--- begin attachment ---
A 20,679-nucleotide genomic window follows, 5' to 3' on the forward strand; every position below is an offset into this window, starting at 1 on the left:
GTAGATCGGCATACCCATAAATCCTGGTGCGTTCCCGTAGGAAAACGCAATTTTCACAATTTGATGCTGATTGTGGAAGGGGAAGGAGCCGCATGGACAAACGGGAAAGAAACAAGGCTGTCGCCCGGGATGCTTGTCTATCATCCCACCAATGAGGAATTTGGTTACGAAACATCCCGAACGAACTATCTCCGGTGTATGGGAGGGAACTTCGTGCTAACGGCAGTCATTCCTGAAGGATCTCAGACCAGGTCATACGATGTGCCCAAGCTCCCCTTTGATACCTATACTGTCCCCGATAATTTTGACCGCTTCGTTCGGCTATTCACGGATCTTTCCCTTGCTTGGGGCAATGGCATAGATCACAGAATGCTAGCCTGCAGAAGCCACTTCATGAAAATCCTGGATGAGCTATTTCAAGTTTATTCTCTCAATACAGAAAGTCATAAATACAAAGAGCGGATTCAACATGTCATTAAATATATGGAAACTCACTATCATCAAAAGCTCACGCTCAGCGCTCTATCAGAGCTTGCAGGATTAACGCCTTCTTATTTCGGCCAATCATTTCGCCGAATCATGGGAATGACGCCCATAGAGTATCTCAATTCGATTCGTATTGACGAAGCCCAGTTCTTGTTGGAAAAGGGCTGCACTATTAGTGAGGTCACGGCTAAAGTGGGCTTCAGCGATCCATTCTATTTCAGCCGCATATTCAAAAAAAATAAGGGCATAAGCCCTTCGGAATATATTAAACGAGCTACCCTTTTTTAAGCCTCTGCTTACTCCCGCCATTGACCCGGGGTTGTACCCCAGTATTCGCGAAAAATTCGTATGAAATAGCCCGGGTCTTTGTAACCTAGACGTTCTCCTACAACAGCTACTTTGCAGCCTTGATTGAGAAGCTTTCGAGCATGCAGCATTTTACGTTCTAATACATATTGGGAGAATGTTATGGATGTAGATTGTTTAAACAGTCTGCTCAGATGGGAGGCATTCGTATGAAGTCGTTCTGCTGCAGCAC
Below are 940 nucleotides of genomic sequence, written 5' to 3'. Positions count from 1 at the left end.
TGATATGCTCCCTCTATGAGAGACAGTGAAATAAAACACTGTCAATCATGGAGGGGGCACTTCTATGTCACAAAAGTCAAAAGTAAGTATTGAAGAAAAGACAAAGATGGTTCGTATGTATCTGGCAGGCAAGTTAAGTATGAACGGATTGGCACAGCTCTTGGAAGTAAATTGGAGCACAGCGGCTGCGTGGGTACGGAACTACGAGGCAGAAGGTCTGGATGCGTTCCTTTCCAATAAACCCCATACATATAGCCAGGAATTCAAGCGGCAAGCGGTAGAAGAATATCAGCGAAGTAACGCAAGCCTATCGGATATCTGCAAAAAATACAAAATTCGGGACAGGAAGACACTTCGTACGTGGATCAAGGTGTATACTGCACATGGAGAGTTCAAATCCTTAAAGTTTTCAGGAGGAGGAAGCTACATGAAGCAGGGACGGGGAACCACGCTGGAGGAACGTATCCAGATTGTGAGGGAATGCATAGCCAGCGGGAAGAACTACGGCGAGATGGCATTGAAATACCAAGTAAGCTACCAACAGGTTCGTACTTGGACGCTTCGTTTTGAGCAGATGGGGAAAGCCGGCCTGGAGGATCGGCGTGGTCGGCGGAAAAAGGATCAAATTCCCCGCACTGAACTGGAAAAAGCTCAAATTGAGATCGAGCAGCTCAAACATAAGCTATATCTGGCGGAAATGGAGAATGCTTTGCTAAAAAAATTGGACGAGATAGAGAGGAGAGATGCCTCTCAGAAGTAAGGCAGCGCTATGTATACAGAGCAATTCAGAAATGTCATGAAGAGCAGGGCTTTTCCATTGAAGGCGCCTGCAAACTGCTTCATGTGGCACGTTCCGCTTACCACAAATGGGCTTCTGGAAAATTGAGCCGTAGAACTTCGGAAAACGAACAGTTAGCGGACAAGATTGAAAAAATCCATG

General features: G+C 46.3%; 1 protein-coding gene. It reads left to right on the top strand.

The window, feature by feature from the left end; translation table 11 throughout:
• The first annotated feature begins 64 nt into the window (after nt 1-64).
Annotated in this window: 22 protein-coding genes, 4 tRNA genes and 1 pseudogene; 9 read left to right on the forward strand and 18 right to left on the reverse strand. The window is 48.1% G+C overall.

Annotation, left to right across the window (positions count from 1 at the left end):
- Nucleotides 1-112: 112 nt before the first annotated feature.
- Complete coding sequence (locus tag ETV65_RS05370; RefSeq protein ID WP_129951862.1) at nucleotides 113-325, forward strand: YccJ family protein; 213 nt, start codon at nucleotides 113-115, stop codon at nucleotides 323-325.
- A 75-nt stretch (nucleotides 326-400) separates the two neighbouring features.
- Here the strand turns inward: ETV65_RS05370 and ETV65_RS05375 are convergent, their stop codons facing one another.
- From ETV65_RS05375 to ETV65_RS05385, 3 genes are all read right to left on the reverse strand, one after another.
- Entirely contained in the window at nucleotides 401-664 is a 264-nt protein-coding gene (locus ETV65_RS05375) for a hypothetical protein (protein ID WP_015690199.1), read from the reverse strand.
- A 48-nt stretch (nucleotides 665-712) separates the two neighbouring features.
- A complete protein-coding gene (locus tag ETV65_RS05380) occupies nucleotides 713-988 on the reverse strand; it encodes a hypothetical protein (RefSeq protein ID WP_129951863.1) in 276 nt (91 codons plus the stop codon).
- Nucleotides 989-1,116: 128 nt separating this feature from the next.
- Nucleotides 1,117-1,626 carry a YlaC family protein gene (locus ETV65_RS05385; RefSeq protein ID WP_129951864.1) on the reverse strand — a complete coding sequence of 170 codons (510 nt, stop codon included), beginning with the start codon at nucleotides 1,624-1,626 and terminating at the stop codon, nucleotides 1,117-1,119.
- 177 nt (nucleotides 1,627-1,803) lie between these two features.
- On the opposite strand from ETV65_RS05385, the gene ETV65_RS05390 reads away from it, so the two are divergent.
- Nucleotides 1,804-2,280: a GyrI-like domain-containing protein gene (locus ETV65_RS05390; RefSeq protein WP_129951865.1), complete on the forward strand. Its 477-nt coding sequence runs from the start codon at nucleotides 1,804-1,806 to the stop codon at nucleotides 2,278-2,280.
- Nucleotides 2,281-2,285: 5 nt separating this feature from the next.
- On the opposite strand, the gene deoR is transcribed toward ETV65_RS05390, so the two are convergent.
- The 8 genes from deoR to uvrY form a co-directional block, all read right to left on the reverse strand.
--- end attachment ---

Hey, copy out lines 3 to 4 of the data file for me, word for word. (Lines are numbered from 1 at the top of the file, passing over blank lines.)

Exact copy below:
Below are 940 nucleotides of genomic sequence, written 5' to 3'. Positions count from 1 at the left end.
TGATATGCTCCCTCTATGAGAGACAGTGAAATAAAACACTGTCAATCATGGAGGGGGCACTTCTATGTCACAAAAGTCAAAAGTAAGTATTGAAGAAAAGACAAAGATGGTTCGTATGTATCTGGCAGGCAAGTTAAGTATGAACGGATTGGCACAGCTCTTGGAAGTAAATTGGAGCACAGCGGCTGCGTGGGTACGGAACTACGAGGCAGAAGGTCTGGATGCGTTCCTTTCCAATAAACCCCATACATATAGCCAGGAATTCAAGCGGCAAGCGGTAGAAGAATATCAGCGAAGTAACGCAAGCCTATCGGATATCTGCAAAAAATACAAAATTCGGGACAGGAAGACACTTCGTACGTGGATCAAGGTGTATACTGCACATGGAGAGTTCAAATCCTTAAAGTTTTCAGGAGGAGGAAGCTACATGAAGCAGGGACGGGGAACCACGCTGGAGGAACGTATCCAGATTGTGAGGGAATGCATAGCCAGCGGGAAGAACTACGGCGAGATGGCATTGAAATACCAAGTAAGCTACCAACAGGTTCGTACTTGGACGCTTCGTTTTGAGCAGATGGGGAAAGCCGGCCTGGAGGATCGGCGTGGTCGGCGGAAAAAGGATCAAATTCCCCGCACTGAACTGGAAAAAGCTCAAATTGAGATCGAGCAGCTCAAACATAAGCTATATCTGGCGGAAATGGAGAATGCTTTGCTAAAAAAATTGGACGAGATAGAGAGGAGAGATGCCTCTCAGAAGTAAGGCAGCGCTATGTATACAGAGCAATTCAGAAATGTCATGAAGAGCAGGGCTTTTCCATTGAAGGCGCCTGCAAACTGCTTCATGTGGCACGTTCCGCTTACCACAAATGGGCTTCTGGAAAATTGAGCCGTAGAACTTCGGAAAACGAACAGTTAGCGGACAAGATTGAAAAAATCCATG